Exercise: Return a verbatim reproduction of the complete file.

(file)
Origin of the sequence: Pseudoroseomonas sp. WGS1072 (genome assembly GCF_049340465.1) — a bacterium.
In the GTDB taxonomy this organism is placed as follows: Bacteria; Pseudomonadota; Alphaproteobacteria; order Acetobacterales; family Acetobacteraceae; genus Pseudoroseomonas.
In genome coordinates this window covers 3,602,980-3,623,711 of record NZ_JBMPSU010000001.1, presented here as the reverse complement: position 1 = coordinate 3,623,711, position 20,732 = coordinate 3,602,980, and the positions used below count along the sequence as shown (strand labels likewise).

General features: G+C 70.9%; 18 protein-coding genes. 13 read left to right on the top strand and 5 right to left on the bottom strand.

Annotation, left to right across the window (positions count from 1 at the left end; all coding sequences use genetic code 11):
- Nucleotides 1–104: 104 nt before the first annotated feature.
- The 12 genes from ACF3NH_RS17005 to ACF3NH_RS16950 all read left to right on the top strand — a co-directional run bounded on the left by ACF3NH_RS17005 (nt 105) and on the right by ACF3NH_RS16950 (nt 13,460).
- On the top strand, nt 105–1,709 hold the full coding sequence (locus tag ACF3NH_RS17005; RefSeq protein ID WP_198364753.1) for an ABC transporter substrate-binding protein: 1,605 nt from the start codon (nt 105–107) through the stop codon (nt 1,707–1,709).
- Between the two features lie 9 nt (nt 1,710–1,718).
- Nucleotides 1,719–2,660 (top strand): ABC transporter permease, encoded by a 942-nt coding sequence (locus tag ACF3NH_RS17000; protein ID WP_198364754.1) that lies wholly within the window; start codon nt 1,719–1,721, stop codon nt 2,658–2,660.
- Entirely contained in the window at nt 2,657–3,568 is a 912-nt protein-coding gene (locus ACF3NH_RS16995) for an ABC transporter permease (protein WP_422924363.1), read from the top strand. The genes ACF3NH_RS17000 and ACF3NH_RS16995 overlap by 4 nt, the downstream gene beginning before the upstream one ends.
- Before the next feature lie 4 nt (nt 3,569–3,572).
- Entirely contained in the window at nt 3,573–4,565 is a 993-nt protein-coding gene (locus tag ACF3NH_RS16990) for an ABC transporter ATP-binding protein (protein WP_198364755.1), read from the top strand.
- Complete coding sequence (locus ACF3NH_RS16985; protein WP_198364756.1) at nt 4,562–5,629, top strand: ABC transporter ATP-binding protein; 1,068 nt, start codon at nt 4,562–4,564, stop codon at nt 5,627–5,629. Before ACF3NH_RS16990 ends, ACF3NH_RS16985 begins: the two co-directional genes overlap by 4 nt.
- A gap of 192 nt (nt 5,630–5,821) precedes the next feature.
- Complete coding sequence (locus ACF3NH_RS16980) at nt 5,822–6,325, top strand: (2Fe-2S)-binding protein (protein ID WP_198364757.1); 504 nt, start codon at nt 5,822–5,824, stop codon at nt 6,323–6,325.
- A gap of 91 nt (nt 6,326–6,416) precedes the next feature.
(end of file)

Origin of the sequence: Pseudoroseomonas sp. WGS1072 (genome assembly GCF_049340465.1) — a bacterium.
In the GTDB taxonomy this organism is placed as follows: Bacteria; Pseudomonadota; Alphaproteobacteria; order Acetobacterales; family Acetobacteraceae; genus Pseudoroseomonas.
In genome coordinates this window covers 3,602,980-3,623,711 of record NZ_JBMPSU010000001.1, presented here as the reverse complement: position 1 = coordinate 3,623,711, position 20,732 = coordinate 3,602,980, and the positions used below count along the sequence as shown (strand labels likewise).

General features: G+C 70.9%; 18 protein-coding genes. 13 read left to right on the top strand and 5 right to left on the bottom strand.

Annotation, left to right across the window (positions count from 1 at the left end; all coding sequences use genetic code 11):
- Nucleotides 1–104: 104 nt before the first annotated feature.
- The 12 genes from ACF3NH_RS17005 to ACF3NH_RS16950 all read left to right on the top strand — a co-directional run bounded on the left by ACF3NH_RS17005 (nt 105) and on the right by ACF3NH_RS16950 (nt 13,460).
- On the top strand, nt 105–1,709 hold the full coding sequence (locus tag ACF3NH_RS17005; RefSeq protein ID WP_198364753.1) for an ABC transporter substrate-binding protein: 1,605 nt from the start codon (nt 105–107) through the stop codon (nt 1,707–1,709).
- Between the two features lie 9 nt (nt 1,710–1,718).
- Nucleotides 1,719–2,660 (top strand): ABC transporter permease, encoded by a 942-nt coding sequence (locus tag ACF3NH_RS17000; protein ID WP_198364754.1) that lies wholly within the window; start codon nt 1,719–1,721, stop codon nt 2,658–2,660.
- Entirely contained in the window at nt 2,657–3,568 is a 912-nt protein-coding gene (locus ACF3NH_RS16995) for an ABC transporter permease (protein WP_422924363.1), read from the top strand. The genes ACF3NH_RS17000 and ACF3NH_RS16995 overlap by 4 nt, the downstream gene beginning before the upstream one ends.
- Before the next feature lie 4 nt (nt 3,569–3,572).
- Entirely contained in the window at nt 3,573–4,565 is a 993-nt protein-coding gene (locus tag ACF3NH_RS16990) for an ABC transporter ATP-binding protein (protein WP_198364755.1), read from the top strand.
- Complete coding sequence (locus ACF3NH_RS16985; protein WP_198364756.1) at nt 4,562–5,629, top strand: ABC transporter ATP-binding protein; 1,068 nt, start codon at nt 4,562–4,564, stop codon at nt 5,627–5,629. Before ACF3NH_RS16990 ends, ACF3NH_RS16985 begins: the two co-directional genes overlap by 4 nt.
- A gap of 192 nt (nt 5,630–5,821) precedes the next feature.
- Complete coding sequence (locus ACF3NH_RS16980) at nt 5,822–6,325, top strand: (2Fe-2S)-binding protein (protein ID WP_198364757.1); 504 nt, start codon at nt 5,822–5,824, stop codon at nt 6,323–6,325.
- A gap of 91 nt (nt 6,326–6,416) precedes the next feature.